One in 10 teens addicted to internet, survey finds

PUBLISHED : Saturday, 28 May, 2011, 12:00am
UPDATED : Saturday, 28 May, 2011, 12:00am


More than one in 10 teenagers qualify as being addicted to the internet, a survey by a youth welfare group has found.

Symptoms include staying online night after night and avoiding face-to-face contact with people other than via internet messaging.

Wan Lap-man of the Hong Kong Playground Association, which conducted the survey, said the major reasons for internet addiction were the attractiveness of the internet to young people and their lack of self-discipline.

The study sampled 1,297 teenagers and young adults in Hong Kong and Macau and found 12 per cent of those under the age of 24, or about 220,000, had developed addictions.

In Hong Kong alone, 11 per cent of the young people interviewed, or about 200,000, were addicted to the internet. The survey shows that 60 per cent of the teenage addicts think that the internet is helpful to their lives in all aspects including family relationships, social networking and study. Sixteen per cent of the youngsters aged 11 or below were addicted, the largest category when compared with other age groups in the survey.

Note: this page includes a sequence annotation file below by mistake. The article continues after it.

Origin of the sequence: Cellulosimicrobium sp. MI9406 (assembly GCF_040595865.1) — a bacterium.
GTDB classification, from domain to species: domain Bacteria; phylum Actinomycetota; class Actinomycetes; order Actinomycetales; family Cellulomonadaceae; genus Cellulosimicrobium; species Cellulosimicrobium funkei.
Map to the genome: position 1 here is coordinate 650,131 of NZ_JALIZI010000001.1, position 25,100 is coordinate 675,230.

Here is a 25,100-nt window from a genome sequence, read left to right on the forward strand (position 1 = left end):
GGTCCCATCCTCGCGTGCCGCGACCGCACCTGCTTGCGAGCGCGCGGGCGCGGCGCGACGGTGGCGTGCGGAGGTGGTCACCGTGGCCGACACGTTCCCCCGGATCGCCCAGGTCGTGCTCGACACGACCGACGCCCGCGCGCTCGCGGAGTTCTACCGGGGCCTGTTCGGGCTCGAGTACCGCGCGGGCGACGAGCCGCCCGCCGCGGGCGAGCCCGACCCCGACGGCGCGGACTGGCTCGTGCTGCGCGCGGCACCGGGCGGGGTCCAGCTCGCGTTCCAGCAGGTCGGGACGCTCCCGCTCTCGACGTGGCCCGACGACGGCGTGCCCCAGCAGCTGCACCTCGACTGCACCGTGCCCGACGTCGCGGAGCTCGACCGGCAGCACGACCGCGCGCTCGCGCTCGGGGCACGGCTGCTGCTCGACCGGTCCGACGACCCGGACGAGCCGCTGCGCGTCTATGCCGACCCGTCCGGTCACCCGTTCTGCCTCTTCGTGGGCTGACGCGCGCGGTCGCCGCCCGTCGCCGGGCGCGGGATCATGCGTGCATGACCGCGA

Among activities carried out online by the surveyed teenagers, more than 82 per cent, or about 1,000, use the internet to interact with people or check on them through social network websites, chat rooms and message boards. The organisation says the internet has become the most important tool used by teenagers for communicating with one another.

Computer games are another temptation that keeps the teenagers wedded to a computer screen.

'I once spent three sleepless nights playing online games at a cyber cafe. I slept when I felt fully exhausted,' said one 19-year-old former addict.

The best way for adults to deal with internet addiction among teenagers was to spend more time understanding their mentality and needs, said Wong Yin-wing, a social worker with the association.

Teenagers should be given positive reinforcement so they would know that it was not a problem for them to have face-to-face communication with people, Wong added.


The proportion of US high school students in a Yale University survey this month who reported an 'irresistible urge' to be online